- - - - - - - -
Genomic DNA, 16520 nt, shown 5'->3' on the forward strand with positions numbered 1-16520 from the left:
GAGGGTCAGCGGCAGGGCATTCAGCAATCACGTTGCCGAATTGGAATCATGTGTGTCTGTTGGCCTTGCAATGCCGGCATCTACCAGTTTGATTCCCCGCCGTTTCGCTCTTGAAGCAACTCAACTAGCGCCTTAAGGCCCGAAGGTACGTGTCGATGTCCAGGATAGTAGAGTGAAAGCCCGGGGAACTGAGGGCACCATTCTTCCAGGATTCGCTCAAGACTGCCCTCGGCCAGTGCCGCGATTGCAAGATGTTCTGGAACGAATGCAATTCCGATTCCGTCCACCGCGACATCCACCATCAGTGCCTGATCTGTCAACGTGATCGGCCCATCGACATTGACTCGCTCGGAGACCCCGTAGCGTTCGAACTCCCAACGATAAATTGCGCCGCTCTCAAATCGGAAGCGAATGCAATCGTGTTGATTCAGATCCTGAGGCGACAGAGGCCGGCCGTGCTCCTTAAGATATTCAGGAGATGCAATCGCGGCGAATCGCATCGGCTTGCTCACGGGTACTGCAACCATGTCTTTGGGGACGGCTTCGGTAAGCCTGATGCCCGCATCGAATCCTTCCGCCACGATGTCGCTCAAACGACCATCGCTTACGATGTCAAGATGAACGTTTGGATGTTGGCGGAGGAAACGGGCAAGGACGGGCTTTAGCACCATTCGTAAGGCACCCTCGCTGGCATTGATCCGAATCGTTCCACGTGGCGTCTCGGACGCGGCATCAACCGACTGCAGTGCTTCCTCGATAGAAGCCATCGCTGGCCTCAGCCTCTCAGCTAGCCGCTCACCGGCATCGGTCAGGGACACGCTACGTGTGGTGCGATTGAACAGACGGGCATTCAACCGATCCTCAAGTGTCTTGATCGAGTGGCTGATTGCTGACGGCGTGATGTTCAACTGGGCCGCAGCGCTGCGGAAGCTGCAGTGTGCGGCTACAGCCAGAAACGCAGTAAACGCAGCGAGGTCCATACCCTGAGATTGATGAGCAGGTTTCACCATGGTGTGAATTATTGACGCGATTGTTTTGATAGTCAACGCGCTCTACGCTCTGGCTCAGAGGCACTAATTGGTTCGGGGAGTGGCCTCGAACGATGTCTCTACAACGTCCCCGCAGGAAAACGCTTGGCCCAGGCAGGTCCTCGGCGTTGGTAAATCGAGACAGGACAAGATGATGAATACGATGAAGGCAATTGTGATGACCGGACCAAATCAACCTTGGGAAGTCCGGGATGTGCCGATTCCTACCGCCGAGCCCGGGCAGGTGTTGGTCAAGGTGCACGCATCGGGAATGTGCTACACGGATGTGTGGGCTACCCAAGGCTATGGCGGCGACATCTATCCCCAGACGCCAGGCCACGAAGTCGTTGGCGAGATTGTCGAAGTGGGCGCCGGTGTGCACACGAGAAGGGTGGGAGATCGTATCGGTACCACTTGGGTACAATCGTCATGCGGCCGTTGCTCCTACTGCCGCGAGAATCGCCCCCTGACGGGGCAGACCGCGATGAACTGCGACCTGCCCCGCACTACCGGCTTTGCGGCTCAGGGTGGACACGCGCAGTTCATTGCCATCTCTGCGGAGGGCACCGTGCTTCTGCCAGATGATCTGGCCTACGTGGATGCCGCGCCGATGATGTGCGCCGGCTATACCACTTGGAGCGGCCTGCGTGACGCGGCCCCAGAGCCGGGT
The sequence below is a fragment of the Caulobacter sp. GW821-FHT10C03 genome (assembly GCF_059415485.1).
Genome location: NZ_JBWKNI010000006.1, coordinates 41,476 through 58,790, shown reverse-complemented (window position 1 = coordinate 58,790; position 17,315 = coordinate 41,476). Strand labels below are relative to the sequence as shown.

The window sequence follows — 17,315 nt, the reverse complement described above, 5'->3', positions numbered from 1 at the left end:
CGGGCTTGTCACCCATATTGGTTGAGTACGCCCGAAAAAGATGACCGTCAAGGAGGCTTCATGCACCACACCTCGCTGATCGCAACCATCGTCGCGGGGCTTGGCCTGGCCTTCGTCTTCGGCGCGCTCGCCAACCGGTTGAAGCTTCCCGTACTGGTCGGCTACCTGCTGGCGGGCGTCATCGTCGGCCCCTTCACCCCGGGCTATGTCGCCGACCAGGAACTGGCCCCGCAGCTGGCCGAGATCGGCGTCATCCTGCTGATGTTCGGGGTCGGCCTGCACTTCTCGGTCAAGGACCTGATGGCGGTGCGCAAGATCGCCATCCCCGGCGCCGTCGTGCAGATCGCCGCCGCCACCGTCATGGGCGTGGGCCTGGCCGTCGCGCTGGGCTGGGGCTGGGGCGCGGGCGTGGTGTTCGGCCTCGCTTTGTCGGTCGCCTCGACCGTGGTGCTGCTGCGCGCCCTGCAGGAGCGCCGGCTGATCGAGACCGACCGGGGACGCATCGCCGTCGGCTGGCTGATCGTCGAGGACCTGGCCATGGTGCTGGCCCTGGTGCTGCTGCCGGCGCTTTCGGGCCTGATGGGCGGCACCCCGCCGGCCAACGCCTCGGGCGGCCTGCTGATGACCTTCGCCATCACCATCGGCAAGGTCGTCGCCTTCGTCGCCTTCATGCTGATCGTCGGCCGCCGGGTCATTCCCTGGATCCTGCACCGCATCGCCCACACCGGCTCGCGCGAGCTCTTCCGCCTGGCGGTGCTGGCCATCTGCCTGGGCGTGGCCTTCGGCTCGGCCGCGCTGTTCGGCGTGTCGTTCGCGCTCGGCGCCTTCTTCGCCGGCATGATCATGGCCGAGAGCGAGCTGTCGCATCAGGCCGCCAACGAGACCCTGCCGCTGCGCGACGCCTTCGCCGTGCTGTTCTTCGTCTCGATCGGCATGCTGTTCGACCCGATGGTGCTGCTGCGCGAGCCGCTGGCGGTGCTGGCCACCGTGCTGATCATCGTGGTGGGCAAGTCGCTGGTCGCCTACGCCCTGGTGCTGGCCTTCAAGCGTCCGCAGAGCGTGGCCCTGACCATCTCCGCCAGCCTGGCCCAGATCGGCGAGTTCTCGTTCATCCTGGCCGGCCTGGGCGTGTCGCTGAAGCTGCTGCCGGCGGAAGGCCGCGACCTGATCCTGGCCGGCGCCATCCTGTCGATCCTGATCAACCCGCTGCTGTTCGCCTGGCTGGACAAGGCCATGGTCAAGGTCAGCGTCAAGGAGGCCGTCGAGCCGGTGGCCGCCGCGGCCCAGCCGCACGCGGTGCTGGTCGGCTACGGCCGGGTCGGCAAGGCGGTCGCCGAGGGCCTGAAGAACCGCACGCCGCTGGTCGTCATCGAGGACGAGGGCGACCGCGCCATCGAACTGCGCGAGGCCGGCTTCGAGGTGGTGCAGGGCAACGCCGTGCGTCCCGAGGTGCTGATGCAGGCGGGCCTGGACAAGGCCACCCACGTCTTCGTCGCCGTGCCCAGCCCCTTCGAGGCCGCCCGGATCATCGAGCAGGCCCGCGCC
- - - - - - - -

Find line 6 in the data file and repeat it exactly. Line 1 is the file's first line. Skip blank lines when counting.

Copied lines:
CGGGCTTGTCACCCATATTGGTTGAGTACGCCCGAAAAAGATGACCGTCAAGGAGGCTTCATGCACCACACCTCGCTGATCGCAACCATCGTCGCGGGGCTTGGCCTGGCCTTCGTCTTCGGCGCGCTCGCCAACCGGTTGAAGCTTCCCGTACTGGTCGGCTACCTGCTGGCGGGCGTCATCGTCGGCCCCTTCACCCCGGGCTATGTCGCCGACCAGGAACTGGCCCCGCAGCTGGCCGAGATCGGCGTCATCCTGCTGATGTTCGGGGTCGGCCTGCACTTCTCGGTCAAGGACCTGATGGCGGTGCGCAAGATCGCCATCCCCGGCGCCGTCGTGCAGATCGCCGCCGCCACCGTCATGGGCGTGGGCCTGGCCGTCGCGCTGGGCTGGGGCTGGGGCGCGGGCGTGGTGTTCGGCCTCGCTTTGTCGGTCGCCTCGACCGTGGTGCTGCTGCGCGCCCTGCAGGAGCGCCGGCTGATCGAGACCGACCGGGGACGCATCGCCGTCGGCTGGCTGATCGTCGAGGACCTGGCCATGGTGCTGGCCCTGGTGCTGCTGCCGGCGCTTTCGGGCCTGATGGGCGGCACCCCGCCGGCCAACGCCTCGGGCGGCCTGCTGATGACCTTCGCCATCACCATCGGCAAGGTCGTCGCCTTCGTCGCCTTCATGCTGATCGTCGGCCGCCGGGTCATTCCCTGGATCCTGCACCGCATCGCCCACACCGGCTCGCGCGAGCTCTTCCGCCTGGCGGTGCTGGCCATCTGCCTGGGCGTGGCCTTCGGCTCGGCCGCGCTGTTCGGCGTGTCGTTCGCGCTCGGCGCCTTCTTCGCCGGCATGATCATGGCCGAGAGCGAGCTGTCGCATCAGGCCGCCAACGAGACCCTGCCGCTGCGCGACGCCTTCGCCGTGCTGTTCTTCGTCTCGATCGGCATGCTGTTCGACCCGATGGTGCTGCTGCGCGAGCCGCTGGCGGTGCTGGCCACCGTGCTGATCATCGTGGTGGGCAAGTCGCTGGTCGCCTACGCCCTGGTGCTGGCCTTCAAGCGTCCGCAGAGCGTGGCCCTGACCATCTCCGCCAGCCTGGCCCAGATCGGCGAGTTCTCGTTCATCCTGGCCGGCCTGGGCGTGTCGCTGAAGCTGCTGCCGGCGGAAGGCCGCGACCTGATCCTGGCCGGCGCCATCCTGTCGATCCTGATCAACCCGCTGCTGTTCGCCTGGCTGGACAAGGCCATGGTCAAGGTCAGCGTCAAGGAGGCCGTCGAGCCGGTGGCCGCCGCGGCCCAGCCGCACGCGGTGCTGGTCGGCTACGGCCGGGTCGGCAAGGCGGTCGCCGAGGGCCTGAAGAACCGCACGCCGCTGGTCGTCATCGAGGACGAGGGCGACCGCGCCATCGAACTGCGCGAGGCCGGCTTCGAGGTGGTGCAGGGCAACGCCGTGCGTCCCGAGGTGCTGATGCAGGCGGGCCTGGACAAGGCCACCCACGTCTTCGTCGCCGTGCCCAGCCCCTTCGAGGCCGCCCGGATCATCGAGCAGGCCCGCGCC